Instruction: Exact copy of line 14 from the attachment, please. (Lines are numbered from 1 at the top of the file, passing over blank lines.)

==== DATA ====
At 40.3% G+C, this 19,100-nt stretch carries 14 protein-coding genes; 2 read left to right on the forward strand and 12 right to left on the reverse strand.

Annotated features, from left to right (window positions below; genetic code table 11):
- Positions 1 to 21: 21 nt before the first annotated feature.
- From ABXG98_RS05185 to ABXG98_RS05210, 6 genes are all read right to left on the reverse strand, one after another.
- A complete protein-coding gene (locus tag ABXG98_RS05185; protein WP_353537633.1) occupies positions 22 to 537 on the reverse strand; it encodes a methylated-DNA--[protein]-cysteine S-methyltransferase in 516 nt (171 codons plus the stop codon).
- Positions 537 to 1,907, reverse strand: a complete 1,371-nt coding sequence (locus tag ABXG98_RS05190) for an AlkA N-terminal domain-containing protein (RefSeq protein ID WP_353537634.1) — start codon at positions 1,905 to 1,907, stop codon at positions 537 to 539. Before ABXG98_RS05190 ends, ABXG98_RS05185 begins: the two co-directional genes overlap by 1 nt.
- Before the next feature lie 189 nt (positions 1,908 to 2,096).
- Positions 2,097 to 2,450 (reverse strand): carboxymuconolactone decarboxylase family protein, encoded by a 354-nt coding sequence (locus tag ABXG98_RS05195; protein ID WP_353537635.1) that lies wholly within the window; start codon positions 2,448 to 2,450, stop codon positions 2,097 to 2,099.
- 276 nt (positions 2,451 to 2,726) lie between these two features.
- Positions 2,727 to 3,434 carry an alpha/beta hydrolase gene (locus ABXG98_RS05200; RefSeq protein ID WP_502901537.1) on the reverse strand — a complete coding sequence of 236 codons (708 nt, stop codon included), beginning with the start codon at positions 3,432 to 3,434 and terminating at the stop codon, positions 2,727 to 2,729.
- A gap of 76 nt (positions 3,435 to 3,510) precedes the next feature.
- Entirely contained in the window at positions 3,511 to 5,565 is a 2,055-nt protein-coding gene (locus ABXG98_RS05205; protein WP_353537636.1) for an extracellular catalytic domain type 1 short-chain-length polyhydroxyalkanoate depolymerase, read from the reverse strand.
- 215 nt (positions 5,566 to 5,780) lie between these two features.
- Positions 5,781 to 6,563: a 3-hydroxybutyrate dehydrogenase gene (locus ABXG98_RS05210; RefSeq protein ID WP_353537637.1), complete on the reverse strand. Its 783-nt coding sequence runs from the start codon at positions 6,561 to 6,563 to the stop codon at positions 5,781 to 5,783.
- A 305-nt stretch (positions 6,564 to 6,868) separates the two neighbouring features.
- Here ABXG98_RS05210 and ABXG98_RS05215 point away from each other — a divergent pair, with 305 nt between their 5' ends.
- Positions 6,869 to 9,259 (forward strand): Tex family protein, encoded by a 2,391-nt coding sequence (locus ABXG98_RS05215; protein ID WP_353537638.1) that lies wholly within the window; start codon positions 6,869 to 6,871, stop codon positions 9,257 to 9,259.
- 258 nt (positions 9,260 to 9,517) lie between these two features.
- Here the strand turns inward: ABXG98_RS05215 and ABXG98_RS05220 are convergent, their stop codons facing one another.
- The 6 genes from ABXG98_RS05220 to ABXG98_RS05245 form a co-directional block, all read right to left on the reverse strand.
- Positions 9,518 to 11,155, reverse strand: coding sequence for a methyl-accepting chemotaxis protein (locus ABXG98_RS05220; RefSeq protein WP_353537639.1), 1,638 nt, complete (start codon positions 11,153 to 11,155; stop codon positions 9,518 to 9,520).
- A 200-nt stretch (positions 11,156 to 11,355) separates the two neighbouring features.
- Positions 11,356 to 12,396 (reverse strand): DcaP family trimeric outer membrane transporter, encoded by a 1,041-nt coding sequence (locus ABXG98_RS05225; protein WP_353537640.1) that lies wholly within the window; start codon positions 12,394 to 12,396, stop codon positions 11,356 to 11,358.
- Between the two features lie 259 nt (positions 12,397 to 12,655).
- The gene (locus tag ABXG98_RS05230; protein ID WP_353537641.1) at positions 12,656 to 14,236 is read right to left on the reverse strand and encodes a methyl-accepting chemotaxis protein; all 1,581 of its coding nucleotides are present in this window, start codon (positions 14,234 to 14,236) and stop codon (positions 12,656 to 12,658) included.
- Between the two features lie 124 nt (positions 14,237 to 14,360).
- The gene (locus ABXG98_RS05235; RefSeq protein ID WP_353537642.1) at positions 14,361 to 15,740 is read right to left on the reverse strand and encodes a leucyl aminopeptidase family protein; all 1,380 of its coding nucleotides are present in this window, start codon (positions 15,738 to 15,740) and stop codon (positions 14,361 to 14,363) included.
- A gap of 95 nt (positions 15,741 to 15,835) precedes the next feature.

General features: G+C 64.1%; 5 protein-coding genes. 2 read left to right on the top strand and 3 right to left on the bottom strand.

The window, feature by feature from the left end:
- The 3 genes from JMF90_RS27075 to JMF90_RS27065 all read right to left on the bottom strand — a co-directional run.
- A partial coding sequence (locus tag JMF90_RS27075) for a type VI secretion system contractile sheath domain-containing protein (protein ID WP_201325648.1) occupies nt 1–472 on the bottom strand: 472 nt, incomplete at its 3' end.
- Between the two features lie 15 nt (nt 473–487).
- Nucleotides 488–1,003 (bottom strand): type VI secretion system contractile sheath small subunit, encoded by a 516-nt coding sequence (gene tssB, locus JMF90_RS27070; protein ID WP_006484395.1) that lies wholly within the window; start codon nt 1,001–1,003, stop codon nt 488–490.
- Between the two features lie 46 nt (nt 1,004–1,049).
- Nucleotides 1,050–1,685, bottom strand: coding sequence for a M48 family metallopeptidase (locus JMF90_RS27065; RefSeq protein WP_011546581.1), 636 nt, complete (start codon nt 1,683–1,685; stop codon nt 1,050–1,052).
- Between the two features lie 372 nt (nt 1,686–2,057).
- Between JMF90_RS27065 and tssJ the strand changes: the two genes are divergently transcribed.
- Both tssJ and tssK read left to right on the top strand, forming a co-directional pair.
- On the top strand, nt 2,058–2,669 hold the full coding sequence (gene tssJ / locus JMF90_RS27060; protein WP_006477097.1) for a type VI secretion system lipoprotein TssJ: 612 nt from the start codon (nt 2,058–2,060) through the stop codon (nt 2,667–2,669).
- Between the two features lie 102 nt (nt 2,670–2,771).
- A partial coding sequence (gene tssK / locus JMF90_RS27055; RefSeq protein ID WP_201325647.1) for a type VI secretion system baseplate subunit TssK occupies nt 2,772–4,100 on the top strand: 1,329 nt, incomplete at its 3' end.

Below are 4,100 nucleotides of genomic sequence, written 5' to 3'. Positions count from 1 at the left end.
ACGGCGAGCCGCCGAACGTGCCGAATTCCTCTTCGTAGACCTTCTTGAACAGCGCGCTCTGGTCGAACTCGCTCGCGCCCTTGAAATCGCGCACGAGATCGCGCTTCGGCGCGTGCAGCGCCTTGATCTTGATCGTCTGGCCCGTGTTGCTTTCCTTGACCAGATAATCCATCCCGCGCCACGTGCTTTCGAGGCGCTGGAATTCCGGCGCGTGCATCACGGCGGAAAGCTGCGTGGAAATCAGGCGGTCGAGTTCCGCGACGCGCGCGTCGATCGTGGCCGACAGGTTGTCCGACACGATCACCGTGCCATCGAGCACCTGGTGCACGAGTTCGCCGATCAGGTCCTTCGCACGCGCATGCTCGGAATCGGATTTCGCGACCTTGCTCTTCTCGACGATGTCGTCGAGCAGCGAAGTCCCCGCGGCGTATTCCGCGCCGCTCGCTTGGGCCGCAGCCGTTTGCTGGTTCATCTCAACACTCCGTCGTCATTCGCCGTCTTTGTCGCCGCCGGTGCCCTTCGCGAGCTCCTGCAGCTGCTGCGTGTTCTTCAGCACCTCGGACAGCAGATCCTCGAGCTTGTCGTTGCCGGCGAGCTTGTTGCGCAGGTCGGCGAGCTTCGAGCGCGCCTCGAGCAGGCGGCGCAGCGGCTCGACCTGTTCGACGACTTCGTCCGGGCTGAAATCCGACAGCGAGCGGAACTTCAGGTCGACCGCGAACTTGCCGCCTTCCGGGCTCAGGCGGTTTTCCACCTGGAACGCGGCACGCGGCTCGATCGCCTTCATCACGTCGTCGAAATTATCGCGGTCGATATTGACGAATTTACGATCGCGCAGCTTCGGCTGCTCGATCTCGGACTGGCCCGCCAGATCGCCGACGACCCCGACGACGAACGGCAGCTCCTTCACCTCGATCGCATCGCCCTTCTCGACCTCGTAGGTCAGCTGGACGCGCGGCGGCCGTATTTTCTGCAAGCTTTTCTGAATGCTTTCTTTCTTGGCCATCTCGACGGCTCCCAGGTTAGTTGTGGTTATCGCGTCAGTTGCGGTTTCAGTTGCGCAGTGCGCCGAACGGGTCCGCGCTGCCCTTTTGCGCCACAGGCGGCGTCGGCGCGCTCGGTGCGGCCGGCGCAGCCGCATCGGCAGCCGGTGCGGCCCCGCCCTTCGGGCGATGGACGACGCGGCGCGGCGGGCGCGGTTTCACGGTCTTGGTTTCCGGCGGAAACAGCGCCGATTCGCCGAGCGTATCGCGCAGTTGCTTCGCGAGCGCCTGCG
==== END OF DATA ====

- Positions 5,781 to 6,563: a 3-hydroxybutyrate dehydrogenase gene (locus ABXG98_RS05210; RefSeq protein ID WP_353537637.1), complete on the reverse strand. Its 783-nt coding sequence runs from the start codon at positions 6,561 to 6,563 to the stop codon at positions 5,781 to 5,783.